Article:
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India and many other southeast Asian countries remained very much concerned with the development of methods for increasing aquaculture production levels. In tensification of carp culture has no doubt helped in achieving this goal to greater extent, however, it has also propagated artificial stress to overcrowding, nutrients and metabolites accumulation, dissolved oxygen and other water quality problems. All such potential stressors have magnified the risk of outbreak of diseases and thus an integrated health management approach is needed involving eradication of pathogenic organisms, decreasing host susceptibility and correction of impaired environmental conditions, etc. (Kumar 1984). Such a radical management system of fish health is now becomming a decisive factor for the success of composite fish culture. It is high time to get aquainted with the commonly occuring diseases and the health management measures.


Carps are susceptible to many communicable and non-communicable diseases, the most significant among them are being described.

2.1 Communicable Diseases:

Manifestation of infections diseases in susceptible carp species is the combined action of potential pathogen and the stress caused by improper environmental factors. Potential pathogens are virus, bacteria, fungus, protozoan and metazoan parasites etc. Many fish may carry small numbers of pathogenic organisms either harbouring chronic, low grade infections or serving as carriors while in some cases it may account for sudden massive outbreaks of acute disease that sometimes occur when such fishes are subjected to stress.

2.1.1 Viral diseases: So far carps are concerned, mainly 3 viral diseases Spring Viremia of carp (SVC)/Rhabdovirus carpio (RVC), Epithelioma papillosum of carp and Gill necrosis of carp are of importance.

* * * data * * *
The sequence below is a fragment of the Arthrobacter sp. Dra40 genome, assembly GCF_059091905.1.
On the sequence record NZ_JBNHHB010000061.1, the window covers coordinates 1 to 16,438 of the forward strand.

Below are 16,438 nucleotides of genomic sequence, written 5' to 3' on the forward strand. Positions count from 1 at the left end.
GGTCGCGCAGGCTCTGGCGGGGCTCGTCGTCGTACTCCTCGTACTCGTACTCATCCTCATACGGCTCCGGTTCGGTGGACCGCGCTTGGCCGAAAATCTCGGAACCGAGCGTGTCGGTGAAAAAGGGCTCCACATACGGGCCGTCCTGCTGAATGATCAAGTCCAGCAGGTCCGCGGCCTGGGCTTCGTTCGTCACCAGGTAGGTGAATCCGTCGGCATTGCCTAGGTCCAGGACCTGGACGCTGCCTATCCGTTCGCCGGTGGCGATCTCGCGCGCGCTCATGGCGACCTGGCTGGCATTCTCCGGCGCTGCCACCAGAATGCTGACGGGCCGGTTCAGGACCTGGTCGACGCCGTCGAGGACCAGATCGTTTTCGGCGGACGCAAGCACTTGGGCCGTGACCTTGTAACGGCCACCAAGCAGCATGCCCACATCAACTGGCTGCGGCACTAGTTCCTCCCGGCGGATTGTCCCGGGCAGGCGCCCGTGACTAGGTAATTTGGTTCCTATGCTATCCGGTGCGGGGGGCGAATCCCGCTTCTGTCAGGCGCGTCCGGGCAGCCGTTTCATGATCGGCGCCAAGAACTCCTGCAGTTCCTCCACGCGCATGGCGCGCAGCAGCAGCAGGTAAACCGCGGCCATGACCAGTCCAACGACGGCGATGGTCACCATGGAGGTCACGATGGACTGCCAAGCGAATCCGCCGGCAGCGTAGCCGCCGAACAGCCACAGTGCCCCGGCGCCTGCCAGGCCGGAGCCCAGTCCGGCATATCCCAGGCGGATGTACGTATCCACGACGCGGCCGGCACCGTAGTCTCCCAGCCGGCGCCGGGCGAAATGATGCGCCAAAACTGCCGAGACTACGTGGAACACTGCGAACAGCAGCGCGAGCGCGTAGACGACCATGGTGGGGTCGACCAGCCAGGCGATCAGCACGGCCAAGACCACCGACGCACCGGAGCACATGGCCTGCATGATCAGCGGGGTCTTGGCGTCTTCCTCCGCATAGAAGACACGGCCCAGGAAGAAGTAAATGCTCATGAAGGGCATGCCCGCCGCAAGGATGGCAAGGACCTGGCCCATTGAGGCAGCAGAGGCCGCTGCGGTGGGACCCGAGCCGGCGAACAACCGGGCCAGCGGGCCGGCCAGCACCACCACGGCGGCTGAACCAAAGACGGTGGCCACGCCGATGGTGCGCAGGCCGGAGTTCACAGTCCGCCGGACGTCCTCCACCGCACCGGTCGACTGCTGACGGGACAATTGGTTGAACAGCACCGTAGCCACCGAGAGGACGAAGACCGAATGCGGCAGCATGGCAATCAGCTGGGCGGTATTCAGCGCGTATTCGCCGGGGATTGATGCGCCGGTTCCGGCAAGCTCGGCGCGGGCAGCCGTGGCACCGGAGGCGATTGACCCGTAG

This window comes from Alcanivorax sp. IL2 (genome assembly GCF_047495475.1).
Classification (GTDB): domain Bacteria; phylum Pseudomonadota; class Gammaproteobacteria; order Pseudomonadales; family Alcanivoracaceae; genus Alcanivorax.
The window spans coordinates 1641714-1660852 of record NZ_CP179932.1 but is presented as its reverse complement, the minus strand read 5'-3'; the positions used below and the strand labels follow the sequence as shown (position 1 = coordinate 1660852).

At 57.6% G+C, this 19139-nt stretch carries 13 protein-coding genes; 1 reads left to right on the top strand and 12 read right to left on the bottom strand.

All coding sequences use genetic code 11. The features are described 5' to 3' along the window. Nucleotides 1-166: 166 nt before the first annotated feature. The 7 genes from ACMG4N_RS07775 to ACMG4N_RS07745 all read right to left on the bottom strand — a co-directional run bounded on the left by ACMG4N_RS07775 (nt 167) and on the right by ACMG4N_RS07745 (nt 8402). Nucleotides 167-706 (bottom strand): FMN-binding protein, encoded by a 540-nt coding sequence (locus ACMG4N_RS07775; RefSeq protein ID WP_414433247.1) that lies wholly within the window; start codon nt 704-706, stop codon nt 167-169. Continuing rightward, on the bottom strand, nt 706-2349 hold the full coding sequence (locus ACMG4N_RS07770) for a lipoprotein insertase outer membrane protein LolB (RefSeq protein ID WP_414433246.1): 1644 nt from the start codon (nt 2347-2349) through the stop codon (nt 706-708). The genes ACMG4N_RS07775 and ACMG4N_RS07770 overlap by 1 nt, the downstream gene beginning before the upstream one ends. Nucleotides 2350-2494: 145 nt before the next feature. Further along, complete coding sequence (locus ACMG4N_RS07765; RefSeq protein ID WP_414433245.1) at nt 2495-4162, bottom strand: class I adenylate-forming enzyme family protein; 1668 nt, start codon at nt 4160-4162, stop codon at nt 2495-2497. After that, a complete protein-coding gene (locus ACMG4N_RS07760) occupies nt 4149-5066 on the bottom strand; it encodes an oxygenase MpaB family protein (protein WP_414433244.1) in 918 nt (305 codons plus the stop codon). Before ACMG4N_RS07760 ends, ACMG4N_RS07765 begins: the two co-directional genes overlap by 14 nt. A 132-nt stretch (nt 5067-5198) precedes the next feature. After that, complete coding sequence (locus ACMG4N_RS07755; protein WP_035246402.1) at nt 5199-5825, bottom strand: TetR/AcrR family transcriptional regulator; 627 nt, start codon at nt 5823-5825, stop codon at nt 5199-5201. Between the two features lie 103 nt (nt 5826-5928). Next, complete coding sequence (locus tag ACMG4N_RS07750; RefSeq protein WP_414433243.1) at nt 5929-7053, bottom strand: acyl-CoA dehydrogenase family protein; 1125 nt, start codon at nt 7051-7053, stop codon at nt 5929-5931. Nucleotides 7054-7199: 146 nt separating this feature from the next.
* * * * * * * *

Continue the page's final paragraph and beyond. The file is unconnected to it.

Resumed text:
Spring Viremia of carp (SVC):

Spring viremia of carp (SVC) is an acute systemic viral infection caused by Rhabdovirus carpio(RVC) virus. The disease was known as infections dropsy of carp till the isolation of the virus from common carp (Fijan et al. 1971). Subsequently the dropsical syndrome was separated into spring viremia of carp (SVC), a condition caused by Rhabdovirus carpio and carp erythrodermatitis (CE) a condition caused by bacterial agents (Fijan, 1972).

RVC is a rhabdovirus pathogenic to carp of all ages and perhaps other cyprinids (Ahne, 1981). It has a typical bullet shape with fine surface projections in some cases. Genome consists of single stranded RNA covered over by a lipoprotein envelop. The virus particles measure approximately 120x60-80 nm(Ahne, 1981). Recently a new rhabdovirus has been detected in grass carp which seems to be a new serotype of cyprinid rhabdovirus. The main clinical signs are gathering of fish at water outflows, dark colouration, lower respiratory rate, petechial haemorrhages especially of the skin and gills, loss of balance, exophthalmia, inflamed vent etc. Internally they show haemorrhage in the viscera, air bladder etc. Frequently there is secondary invasion of the tissues by Aeromonads and Pseudomonads from the intestine resulting in the bacterial septicaemia which creates a state of confusion regarding etiology of the disease. Peritonitis with serous haemorrhagic exsudate is normally present in acute cases.

The virus is shed by faeces and possibly urine. Blood sucking parasites (Piscicola geometra and Argulus foliaceus) are vectors for SVCV. The virus is transmitted by water route and replication of SVCV has been demonstrated by fish in the gills (Ahne, 1978).

Swim-bladder inflammation (SBI):

This is another disease which affects both domesticated and wild stocks of common carp. The morphology, chemical composition, resistance to inactivating conditions and antigenic property of SBI isolates are identical to those of SVC (Liversidge & Munro 1978). Initially there is no typical symptoms but gradually they show a decreased flight reflex and stop accepting food.

Epithelioma of carp and gill necrosis of carp are two diseases with suspected viral etiology.

Epithelioma papillosum of carp.

The epithelioma papillosum of carp is localised epidermal hyperplasia of the skin of common carp and other cyprinids. The causative agent has so far not been isolated but herpes virus like particles in the hyperplastic epidermis of carp has been demonstrated by Schubert in 1964 and hence it is suspected to be of viral etiology. Infected carp shows white skin lesions which may spread to other parts of the body. Subsequently they loose balance and swim laterally - with a bent body. There are four progressive stages of the disease. The disease may have an acute course with high losses or it may be chronic with sporadic losses. In acute cases, the fourth stage of the disease is reached rapidly. Mode of transmission is still unknown but whenever it occurs it appears to spread throughout the population very quickly.

Gill necrosis of carp: